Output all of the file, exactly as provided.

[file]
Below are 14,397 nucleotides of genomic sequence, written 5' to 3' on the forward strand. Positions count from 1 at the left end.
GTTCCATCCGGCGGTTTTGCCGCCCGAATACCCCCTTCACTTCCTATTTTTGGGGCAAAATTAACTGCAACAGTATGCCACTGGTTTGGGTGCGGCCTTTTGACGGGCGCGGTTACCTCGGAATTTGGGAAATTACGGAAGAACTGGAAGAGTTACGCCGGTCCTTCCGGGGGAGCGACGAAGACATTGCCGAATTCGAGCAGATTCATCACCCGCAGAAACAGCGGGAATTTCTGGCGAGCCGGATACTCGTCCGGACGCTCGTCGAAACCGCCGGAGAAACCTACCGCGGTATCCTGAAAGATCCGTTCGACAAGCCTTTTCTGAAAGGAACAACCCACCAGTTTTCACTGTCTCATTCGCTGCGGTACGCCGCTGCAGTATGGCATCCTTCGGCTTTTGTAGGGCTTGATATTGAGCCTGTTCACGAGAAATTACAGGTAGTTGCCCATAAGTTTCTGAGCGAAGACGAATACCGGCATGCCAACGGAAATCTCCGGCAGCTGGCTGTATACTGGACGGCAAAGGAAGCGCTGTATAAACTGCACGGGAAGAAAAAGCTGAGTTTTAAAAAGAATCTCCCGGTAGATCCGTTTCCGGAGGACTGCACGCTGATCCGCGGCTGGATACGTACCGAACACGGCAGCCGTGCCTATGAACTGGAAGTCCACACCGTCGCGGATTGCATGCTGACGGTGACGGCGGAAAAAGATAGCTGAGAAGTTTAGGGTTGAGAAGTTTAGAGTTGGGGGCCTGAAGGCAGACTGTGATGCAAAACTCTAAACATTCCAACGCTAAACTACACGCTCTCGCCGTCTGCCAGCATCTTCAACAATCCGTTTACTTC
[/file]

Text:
Below are 14,397 nucleotides of genomic sequence, written 5' to 3' on the forward strand. Positions count from 1 at the left end.
GTTCCATCCGGCGGTTTTGCCGCCCGAATACCCCCTTCACTTCCTATTTTTGGGGCAAAATTAACTGCAACAGTATGCCACTGGTTTGGGTGCGGCCTTTTGACGGGCGCGGTTACCTCGGAATTTGGGAAATTACGGAAGAACTGGAAGAGTTACGCCGGTCCTTCCGGGGGAGCGACGAAGACATTGCCGAATTCGAGCAGATTCATCACCCGCAGAAACAGCGGGAATTTCTGGCGAGCCGGATACTCGTCCGGACGCTCGTCGAAACCGCCGGAGAAACCTACCGCGGTATCCTGAAAGATCCGTTCGACAAGCCTTTTCTGAAAGGAACAACCCACCAGTTTTCACTGTCTCATTCGCTGCGGTACGCCGCTGCAGTATGGCATCCTTCGGCTTTTGTAGGGCTTGATATTGAGCCTGTTCACGAGAAATTACAGGTAGTTGCCCATAAGTTTCTGAGCGAAGACGAATACCGGCATGCCAACGGAAATCTCCGGCAGCTGGCTGTATACTGGACGGCAAAGGAAGCGCTGTATAAACTGCACGGGAAGAAAAAGCTGAGTTTTAAAAAGAATCTCCCGGTAGATCCGTTTCCGGAGGACTGCACGCTGATCCGCGGCTGGATACGTACCGAACACGGCAGCCGTGCCTATGAACTGGAAGTCCACACCGTCGCGGATTGCATGCTGACGGTGACGGCGGAAAAAGATAGCTGAGAAGTTTAGGGTTGAGAAGTTTAGAGTTGGGGGCCTGAAGGCAGACTGTGATGCAAAACTCTAAACATTCCAACGCTAAACTACACGCTCTCGCCGTCTGCCAGCATCTTCAACAATCCGTTTACTTC